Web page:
Circular Economy, circling the line

In one of their latest publications, “Remaking the industrial economy“, McKinsey & Company review a regenerative economic model, the circular economy. This concept is starting to help companies create more value while reducing their dependence on scare resources.

The authors explain that “the era of largely ignoring resource costs is over”. “The circular economy aims to eradicate waste (…) systematically throughout the various life cycles and uses of products and their components”, “this approach contrasts sharply with the mind-set embedded in most of today´s industrial operations, where even the terminology –value chain, supply chain, end user- expresses a linear view”, they claim.

Companies like Renault, Ricoh, Michelin, B&Q, H&M, Desso and Veolia are mentioned in the publication as success cases of the implementation of “circular economy” concepts through innovation, joint ventures or collaboration projects with their suppliers. However, “individual corporate actions, while necessary, won´t suffice to create a circular economy at scale”, McKinsey & Company says. The real reward will come when multiple players come together to “circle the line” and re-conceive processes and flows. This will result in superior financial returns, from the overall elimination of waste, and the associated wider economic benefits.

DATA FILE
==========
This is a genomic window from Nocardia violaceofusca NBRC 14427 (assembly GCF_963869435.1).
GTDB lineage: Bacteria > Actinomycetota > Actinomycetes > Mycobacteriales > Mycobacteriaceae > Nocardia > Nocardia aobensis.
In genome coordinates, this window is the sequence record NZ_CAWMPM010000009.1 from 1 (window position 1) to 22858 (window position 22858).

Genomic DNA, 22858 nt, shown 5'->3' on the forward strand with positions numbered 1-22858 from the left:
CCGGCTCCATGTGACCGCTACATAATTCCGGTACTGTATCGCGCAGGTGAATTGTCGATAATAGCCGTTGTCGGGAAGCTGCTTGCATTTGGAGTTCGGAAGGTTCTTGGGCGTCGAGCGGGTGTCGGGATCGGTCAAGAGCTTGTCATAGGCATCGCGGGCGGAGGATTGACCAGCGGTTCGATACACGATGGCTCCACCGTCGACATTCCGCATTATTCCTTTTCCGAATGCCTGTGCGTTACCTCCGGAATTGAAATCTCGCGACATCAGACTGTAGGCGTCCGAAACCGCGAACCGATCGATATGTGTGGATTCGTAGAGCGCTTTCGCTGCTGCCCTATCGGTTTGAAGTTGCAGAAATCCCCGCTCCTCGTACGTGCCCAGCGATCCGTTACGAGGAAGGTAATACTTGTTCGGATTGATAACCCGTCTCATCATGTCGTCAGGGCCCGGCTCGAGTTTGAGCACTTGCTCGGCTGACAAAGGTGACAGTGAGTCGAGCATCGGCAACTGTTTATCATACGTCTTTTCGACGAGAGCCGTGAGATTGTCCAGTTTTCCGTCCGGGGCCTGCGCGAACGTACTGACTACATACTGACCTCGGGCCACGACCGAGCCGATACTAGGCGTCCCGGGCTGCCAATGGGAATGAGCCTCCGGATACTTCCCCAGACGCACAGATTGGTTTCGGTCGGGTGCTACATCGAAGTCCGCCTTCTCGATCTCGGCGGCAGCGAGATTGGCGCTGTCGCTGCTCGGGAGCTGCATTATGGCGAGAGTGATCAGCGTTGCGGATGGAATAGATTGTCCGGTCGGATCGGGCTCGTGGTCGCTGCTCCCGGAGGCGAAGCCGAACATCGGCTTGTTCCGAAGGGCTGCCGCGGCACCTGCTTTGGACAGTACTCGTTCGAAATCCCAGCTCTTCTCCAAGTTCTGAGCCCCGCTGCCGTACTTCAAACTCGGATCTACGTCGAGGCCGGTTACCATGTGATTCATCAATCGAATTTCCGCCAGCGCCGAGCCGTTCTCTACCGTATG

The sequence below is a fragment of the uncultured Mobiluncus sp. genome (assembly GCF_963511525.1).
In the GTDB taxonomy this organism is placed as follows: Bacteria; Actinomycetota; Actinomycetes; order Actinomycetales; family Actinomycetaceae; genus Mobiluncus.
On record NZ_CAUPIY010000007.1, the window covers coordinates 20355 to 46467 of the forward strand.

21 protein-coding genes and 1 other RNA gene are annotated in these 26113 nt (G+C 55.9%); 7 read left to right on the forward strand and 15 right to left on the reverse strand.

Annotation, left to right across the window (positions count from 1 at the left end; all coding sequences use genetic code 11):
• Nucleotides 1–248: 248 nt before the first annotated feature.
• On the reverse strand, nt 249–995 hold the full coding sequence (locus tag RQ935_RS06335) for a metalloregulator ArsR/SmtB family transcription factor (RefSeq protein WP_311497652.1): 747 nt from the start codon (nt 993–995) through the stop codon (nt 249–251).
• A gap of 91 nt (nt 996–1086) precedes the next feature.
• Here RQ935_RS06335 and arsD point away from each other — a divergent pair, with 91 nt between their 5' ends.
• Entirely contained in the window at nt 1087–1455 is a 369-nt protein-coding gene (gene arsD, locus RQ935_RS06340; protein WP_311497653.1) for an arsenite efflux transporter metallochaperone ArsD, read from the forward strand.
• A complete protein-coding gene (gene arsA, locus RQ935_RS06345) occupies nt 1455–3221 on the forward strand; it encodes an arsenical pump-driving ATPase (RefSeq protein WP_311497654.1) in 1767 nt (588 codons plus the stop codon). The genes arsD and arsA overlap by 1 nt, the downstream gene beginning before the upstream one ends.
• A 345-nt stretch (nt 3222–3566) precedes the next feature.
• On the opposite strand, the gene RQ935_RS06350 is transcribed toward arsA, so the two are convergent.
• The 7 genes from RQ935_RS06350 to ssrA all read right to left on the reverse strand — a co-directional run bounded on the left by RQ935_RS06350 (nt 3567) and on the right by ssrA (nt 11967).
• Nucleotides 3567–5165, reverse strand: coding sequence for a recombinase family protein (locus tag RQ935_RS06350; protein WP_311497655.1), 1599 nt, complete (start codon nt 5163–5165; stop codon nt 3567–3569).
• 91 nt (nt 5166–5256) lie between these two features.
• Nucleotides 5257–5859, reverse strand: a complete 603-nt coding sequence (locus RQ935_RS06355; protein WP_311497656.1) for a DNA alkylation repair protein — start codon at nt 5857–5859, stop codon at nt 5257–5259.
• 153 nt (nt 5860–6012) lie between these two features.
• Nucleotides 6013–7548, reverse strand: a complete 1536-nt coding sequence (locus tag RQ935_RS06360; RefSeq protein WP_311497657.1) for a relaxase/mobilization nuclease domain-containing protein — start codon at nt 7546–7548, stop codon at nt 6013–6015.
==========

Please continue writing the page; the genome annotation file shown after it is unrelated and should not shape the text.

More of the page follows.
Physical and Financial Supply Chain disconnection

A circular economy is one where waste is designed out, through addressing the nature of products and their supply chain. However, its benefits are not so easy to obtain due to, among other reasons, the disconnection between the Physical Supply Chain (PSC) and the Financial Supply Chain (FSC).

The PSC and the FSC are disconnected in many organizations as a result of how corporates perceive the inherent risks of physical and financial supply chains and how banks present their SCF solutions (a tool for improving cash flow). Distorted information, from one end of a Supply Chain to the other, leads to tremendous inefficiencies: excessive inventory investment, poor customer service, lost revenues, misguided capacity plans, ineffective transportation, missed production schedules, disruption risk and excessive funding needs. Enrico Camerinelli, senior analyst at Aite Group, categorizes the reasons why Physical and Financial Supply Chains are out of sync.